ONLINE ONLY: Cleaning CEO Talks EVS Successes And Best Practices
The following is the second installment of a three-part series CleanLink.com created based on a question and answer interview held with Laurie Sewell, CEO of Servicon Systems. Part three will go live on June 3. To read part one, click here.
CleanLink: Have you recommended any cleaning processes in hospitals that are different from what was being done before COVID?
Sewell: The main difference in our recommendations to healthcare centers, based on what we learned during COVID, is that facilities should be cleaned and disinfected in a way that was previously reserved for operation rooms. This is, of course, to stop or slow the passing of disease. Healthcare centers' environmental services (EVS) staff should be using the best chemistry, such as hypochlorous acid, which is known to kill C.diff and C. Auris.
We also see an increased need for EVS workers to be perceived as an expert and caring when cleaning facilities, as they are visible representations of the healthcare center. Do they all have the right PPE? The right gear? The right process?
Lastly, on a technical note, there should be hands-free and touch-free systems wherever possible, plus all furniture and fabrics that can’t be cleaned ought to be removed and replaced.
Having patients feel comfortable is no longer about a pretty waiting room or elevator, it’s about a clean and disinfected waiting room, elevator and cafeteria.
CleanLink: What sets Servicon apart from other EVS partners like Sodexo? What can other small businesses learn from Servicon in the maintenance industry?
Sewell: Firstly, Sodexo and our competitors are great, but they are giants in the industry and more generalized. We aren’t a goliath, we are smaller, specialized and local, but this allows us to get to know our partners, respond with agility to changes, and customize our approach to each client’s needs.
Secondly, we take special pride in how we train and develop our EVS staff, knowing that this empowers them to be leaders who make wise decisions in the moment on site.
While the sanitation and maintenance industry can suffer turnover and a somewhat unsexy reputation, we are gratified by the satisfaction and retention of our employees.
We are also committed to shifting public perception about the jan/san industry. For example, when we had a group of young students visit our headquarters in Culver City, California, I asked them, “Based on what you see, what do you think we do here?” They answered with things like: “I think you’re a startup,” or that we are a science or technology company. This was awesome to hear.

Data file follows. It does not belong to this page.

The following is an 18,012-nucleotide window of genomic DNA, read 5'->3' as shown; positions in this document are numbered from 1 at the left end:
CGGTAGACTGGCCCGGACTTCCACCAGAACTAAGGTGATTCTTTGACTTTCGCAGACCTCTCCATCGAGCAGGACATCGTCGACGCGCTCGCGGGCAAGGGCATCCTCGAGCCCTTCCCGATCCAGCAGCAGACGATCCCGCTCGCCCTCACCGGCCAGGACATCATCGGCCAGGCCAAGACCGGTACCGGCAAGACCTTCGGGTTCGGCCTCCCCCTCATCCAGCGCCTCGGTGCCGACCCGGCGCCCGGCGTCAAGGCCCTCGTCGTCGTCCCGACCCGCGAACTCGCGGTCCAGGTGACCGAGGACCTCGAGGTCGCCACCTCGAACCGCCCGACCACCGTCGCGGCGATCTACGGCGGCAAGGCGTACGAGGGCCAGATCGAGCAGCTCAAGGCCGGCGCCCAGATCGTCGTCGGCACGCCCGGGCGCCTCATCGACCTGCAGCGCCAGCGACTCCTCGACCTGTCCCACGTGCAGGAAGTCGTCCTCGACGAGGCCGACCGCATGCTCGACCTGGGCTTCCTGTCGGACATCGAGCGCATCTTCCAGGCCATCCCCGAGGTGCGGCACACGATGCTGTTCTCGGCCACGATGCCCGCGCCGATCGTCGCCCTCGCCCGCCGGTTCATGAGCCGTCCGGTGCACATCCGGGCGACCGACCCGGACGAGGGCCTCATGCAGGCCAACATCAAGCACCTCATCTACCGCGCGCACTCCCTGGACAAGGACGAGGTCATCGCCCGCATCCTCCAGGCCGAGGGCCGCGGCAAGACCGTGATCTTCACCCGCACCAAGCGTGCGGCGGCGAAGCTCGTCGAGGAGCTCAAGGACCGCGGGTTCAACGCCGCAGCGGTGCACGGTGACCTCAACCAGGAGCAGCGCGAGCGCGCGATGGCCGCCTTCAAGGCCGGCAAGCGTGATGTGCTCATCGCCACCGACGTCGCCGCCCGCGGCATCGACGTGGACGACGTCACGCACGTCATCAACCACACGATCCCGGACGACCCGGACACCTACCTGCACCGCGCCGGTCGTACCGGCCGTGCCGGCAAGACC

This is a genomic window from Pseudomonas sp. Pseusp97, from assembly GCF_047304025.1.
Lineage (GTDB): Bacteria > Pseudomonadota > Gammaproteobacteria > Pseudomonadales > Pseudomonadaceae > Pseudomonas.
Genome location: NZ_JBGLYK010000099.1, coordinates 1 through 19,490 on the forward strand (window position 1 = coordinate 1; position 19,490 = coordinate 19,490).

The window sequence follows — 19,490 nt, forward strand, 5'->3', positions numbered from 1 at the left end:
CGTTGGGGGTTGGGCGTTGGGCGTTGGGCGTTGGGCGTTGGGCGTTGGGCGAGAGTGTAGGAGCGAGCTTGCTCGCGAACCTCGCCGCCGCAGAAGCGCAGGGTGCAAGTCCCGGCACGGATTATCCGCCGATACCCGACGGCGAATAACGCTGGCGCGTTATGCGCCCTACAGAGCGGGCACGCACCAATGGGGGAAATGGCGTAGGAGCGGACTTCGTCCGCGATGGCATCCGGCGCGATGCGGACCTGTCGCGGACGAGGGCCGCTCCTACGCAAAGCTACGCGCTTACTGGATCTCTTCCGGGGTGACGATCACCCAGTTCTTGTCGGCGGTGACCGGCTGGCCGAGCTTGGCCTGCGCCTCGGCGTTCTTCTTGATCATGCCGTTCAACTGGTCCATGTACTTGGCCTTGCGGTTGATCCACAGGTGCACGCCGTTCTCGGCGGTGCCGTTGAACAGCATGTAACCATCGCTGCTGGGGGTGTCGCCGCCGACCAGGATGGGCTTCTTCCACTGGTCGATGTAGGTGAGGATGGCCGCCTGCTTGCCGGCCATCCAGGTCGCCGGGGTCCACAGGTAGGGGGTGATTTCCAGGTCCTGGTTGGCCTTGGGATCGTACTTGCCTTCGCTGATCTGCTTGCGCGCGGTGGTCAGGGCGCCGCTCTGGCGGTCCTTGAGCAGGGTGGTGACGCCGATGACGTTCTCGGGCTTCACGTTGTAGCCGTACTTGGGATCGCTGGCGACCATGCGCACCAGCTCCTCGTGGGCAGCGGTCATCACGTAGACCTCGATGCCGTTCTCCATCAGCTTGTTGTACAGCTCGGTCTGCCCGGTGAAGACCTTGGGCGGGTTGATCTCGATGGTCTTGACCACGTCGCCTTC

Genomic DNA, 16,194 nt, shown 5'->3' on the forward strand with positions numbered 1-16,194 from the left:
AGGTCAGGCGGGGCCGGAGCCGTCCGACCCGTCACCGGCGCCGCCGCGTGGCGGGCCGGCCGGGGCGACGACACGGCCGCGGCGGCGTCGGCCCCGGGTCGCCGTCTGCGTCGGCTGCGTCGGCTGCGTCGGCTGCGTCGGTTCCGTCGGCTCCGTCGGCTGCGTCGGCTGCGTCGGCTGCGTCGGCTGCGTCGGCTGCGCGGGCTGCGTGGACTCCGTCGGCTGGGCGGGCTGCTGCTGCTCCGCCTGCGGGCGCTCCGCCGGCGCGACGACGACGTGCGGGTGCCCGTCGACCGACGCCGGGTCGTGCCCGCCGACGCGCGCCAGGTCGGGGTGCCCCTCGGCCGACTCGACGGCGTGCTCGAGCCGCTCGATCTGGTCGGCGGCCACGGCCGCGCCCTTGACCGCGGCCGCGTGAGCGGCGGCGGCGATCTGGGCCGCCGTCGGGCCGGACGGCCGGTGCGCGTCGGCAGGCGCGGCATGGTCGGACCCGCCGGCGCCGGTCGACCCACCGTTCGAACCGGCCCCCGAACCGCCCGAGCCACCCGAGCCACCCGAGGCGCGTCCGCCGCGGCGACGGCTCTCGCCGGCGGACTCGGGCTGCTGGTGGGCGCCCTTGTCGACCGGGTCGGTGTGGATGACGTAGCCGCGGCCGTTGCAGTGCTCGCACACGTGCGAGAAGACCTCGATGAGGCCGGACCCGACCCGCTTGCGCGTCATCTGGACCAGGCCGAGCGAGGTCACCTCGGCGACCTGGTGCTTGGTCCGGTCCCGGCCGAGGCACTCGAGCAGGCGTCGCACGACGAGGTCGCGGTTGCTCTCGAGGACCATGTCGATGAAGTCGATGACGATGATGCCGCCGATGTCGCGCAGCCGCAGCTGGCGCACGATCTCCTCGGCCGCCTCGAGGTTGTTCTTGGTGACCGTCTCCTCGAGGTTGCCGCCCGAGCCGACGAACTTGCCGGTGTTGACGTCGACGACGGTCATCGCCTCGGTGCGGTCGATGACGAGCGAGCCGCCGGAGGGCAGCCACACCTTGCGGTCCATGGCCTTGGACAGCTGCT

I am proud that Servicon has a LEED-certified building and that I got to help create an award-winning learning facility on site. Things do look a little high-tech around here.
Thanks to our smaller size, we can choose to be a sustainable business, invest in [learning and development] and get to know our team personally. This leads to building long-lasting relationships all around and providing the nimble service our customers were so grateful for during [the COVID-19 pandemic.]
One more thing: We grew during the pandemic. In 2020, we hired 600 people while so many other companies were furloughing. We were able to because we are privately owned, agile, and can do what the big three cannot since we aren’t beholden to shareholders. We are beholden to our clients. This is not to toot our own horn, but to show the resilience and power of smaller businesses. We know that we won't keep a partner if we don’t treat them well while delivering above and beyond on results and efficiency.
This is huge! When our competitors lost revenue due to COVID-19 they had to make-up losses, so many of them billed more to do this; adding a surcharge on their services when hospitals needed their support the most. But we have in-house council, processes and procedures, that meet requirements while allowing our ship to turn swiftly.
CleanLink: How important is the relationship between EVS and nursing staff?
Sewell: This is critical. Nursing staff is one of the most important departments to connect with in order to get throughput right.
For accurate timing, there must be trust between EVS and nursing staff. They work together to serve and support the patient. They are partners … either they flow and collaborate or they collide. We have great admiration for nurse’s job and role in health care.
EVS’s job is to make the nurse’s life is easier and safer.
CleanLink: Is there any difference between EVS work pre- and post-COVID?
Sewell: Yes. Pre-COVID, EVS workers were overlooked. Post-COVID, the role of the EVS staff has been elevated in public perception as light has been shone on the value of patient interaction and the quality of those connections while outside visitors have been restricted.
Today, EVS workers are getting more questions and feeling public curiosity as people want to feel safe and protected. Servicon employees are being made leaders and ambassadors for health.
The bad news is that COVID came and the effects of the pandemic have been devastating. The good news is that we learned to do what we do even better than we did before and in non-patient areas — I hope we will never go back.
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